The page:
Automate MySQL Database Backup With WebCron – No Cron Jobs? No Problem – Part 1

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What To Do When You Can’t Cron

One pet peeve that I have with 1and1 hosting was their lack of Cron Jobs. Cron Jobs are basically the Unix method of scheduling stuff, much like the Windows Task Scheduler. If you’re on a Unix/Linux host, then they use cron jobs to schedule their internal activity. But not every host is kind enough to give you the same power to do so. Now that I’m on DreamHost, I don’t have this problem anymore, but a lot of shared hosts still lock up the cron jobs. And since hosts like 1and1 aren’t too reliable with their backups, doing your own backups becomes, more of less, essential. There are, of course, alternatives if your host doesn’t provide you with cron jobs, such as phpJobScheduler (used this a lot back in the day) and pseudo-cron.

How The Other Guys Work

The way these work is that, they keep track of tasks and times every time the cron job is called, but you need to include them in one of your highly accessed pages (e.g. Home page). With phpJobScheduler, you can include the file in your PHP code, or you can include it using the img tag. Using the second (2nd) method spits back a transparent GIF of 1 pixel, so nothing will be displayed on your page and you could even use it within plain HTML pages if you needed to. When this is triggered, it checks the database for time of each task, compares that to the current time, them if x > y it runs the task. Simple really. Since they need to be triggered via a user visit, it’s never going to be pin point accurate; this is why you need to include it on a page getting high traffic. Some of the scripts even have an option to build in to help with this. It’s a sort of buffer time. This says that even if the specific start time of the task hasn’t arrived yet, run it anyway if it’s within the buffer amount. You would increase or decrease the buffer based on your anticipated traffic.

It’s Just Not As Good As The Real Thing

Not Time Specific

We’ve already addressed the specific time thing. Yes, that sucks, but who really cares right? I mean we’re using this for database backups, which should be running daily at most. So it happens at 2:30 AM instead of 2:00 AM, no biggie. Yes, your backup relies on the hope that some insomniac is going to be surfing your site at 2:00 AM, when you scheduled it. If not, still not a big deal. The visitor at 8:00 AM will trigger it. Again, time doesn’t really bother you, you just want to have a backup that’s all.

Eats Up Page Load Time

Web BroswerThere is one further problem, and this one I couldn’t live with. Since these are being embedded in your page, when a task is triggered, it actually runs at that time. There is no way of telling PHP “Hey, would you mind running in the background for a while?". So what does this mean? This means that whatever tasks are running are going to be executed as part of your page load (or image if you used the img tag). This isn’t too bad for smaller tasks. Who’s going to notice a one time (2) second delay? But remember our purpose for this: Database Backup. My backups are small right now are small, but still run an average of 25 seconds. Who’s going to be dedicated visitor that sits there for 25 seconds waiting for your page to load? One solution is to put this at the end of your page, so that it loads first. But still, the browser is going to be active. And if you’re visitors are anything like me, they’re thinking:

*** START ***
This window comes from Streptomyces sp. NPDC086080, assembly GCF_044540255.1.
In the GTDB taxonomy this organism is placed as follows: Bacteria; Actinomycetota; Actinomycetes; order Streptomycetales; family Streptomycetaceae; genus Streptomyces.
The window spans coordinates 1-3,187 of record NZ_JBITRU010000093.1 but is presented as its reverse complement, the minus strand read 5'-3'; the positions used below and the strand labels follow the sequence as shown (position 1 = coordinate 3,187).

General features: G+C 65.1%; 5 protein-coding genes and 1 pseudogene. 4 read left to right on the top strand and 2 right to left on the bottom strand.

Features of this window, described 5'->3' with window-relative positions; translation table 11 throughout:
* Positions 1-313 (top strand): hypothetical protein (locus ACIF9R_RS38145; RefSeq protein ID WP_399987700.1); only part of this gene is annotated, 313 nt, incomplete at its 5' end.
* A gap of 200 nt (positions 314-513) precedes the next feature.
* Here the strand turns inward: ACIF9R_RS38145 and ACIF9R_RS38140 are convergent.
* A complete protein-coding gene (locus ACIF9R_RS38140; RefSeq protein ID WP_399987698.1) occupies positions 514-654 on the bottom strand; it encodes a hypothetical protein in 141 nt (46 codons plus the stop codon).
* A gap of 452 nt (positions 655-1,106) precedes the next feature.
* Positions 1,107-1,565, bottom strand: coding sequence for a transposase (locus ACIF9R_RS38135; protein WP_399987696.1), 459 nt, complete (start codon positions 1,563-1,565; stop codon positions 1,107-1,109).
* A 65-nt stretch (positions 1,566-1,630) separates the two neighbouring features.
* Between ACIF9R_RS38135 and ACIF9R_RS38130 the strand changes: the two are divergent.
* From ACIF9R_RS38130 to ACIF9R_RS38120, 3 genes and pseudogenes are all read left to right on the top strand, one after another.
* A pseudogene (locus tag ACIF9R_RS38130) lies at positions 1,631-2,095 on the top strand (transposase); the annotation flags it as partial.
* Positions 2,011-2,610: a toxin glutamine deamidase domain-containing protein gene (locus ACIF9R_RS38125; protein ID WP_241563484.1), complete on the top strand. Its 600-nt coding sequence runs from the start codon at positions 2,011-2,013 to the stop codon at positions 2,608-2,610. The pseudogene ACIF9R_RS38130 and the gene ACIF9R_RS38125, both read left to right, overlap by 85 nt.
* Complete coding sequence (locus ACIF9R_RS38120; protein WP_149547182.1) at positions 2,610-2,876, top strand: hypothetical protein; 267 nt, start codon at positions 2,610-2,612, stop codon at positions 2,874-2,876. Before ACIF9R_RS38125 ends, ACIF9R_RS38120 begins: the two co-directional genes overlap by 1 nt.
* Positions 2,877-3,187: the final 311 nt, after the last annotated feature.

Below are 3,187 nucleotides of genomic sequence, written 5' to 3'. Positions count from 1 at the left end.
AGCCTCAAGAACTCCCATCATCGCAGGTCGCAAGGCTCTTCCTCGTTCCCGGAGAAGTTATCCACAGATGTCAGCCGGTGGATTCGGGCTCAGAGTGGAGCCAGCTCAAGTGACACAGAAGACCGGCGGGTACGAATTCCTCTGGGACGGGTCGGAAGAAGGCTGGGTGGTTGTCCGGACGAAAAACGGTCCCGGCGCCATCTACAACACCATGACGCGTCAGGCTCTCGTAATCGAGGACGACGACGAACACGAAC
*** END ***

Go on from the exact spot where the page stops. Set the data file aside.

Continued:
“Wait, I’m on a 5 MB connection, what’s taking so long? Are my torrents downloading now? No. Oh crap, Firefox crashed didn’t it? But no, it still scrolls. Let me try going to in another tab. There it is, it comes up fine. I’m just sitting on the stupid blog; I guess the guy’s server is having issues, because 25 seconds is way too long."

There’d better damn well be something worthwhile after those 25 seconds, because you’ve just slightly annoyed a visitor. A visitor who can find content very similar to yours somewhere with an eight (8) second wait. Even though this only happens once a day, I don’t feel that it’s fair to subject anyone to that sort of wait time. It may very well be one of your dedicated, loyal visitors that stumbles upon this and you just piss him off enough to make him unsubscribe to your feed.

The Real Alternative

WebCron. This has been a tried and true service for me. First of all, it’s free. You can’t beat that. If you’re on a shared host that doesn’t offer cron jobs, I’m thinking that money is already tight enough. It’s in French, but it’s free. Now, as with every free service, you need to finesse it a little bit to get it to suit your purposes. From what I gather, they allow you cron tasks on a credit system, where you can buy credits and then you’d be able to schedule more tasks and at greater frequencies, but we’re not interested in spending money here. The free service shuts off your task if the history has been allowed to build up past a certain amount. You can purchase credits that automatically clean out the history (I think) or you can get off your lazy butt and once a month, log into the service and dump the history on your daily backup task. Now of course, if you use this to schedule something every hour, you’re going to have a little more foot work to do. But for our purposes here, this service is great. They take that 25 second hit on their system so your visitors don’t have to. Now of course, since this is coming from a remote server, you can’t use it run Perl scripts and the like. Anything you schedule has to be accessible through a browser window. So off you go, have some fun!

Part Two

Stay tuned for Part two, where we actually get into the backup.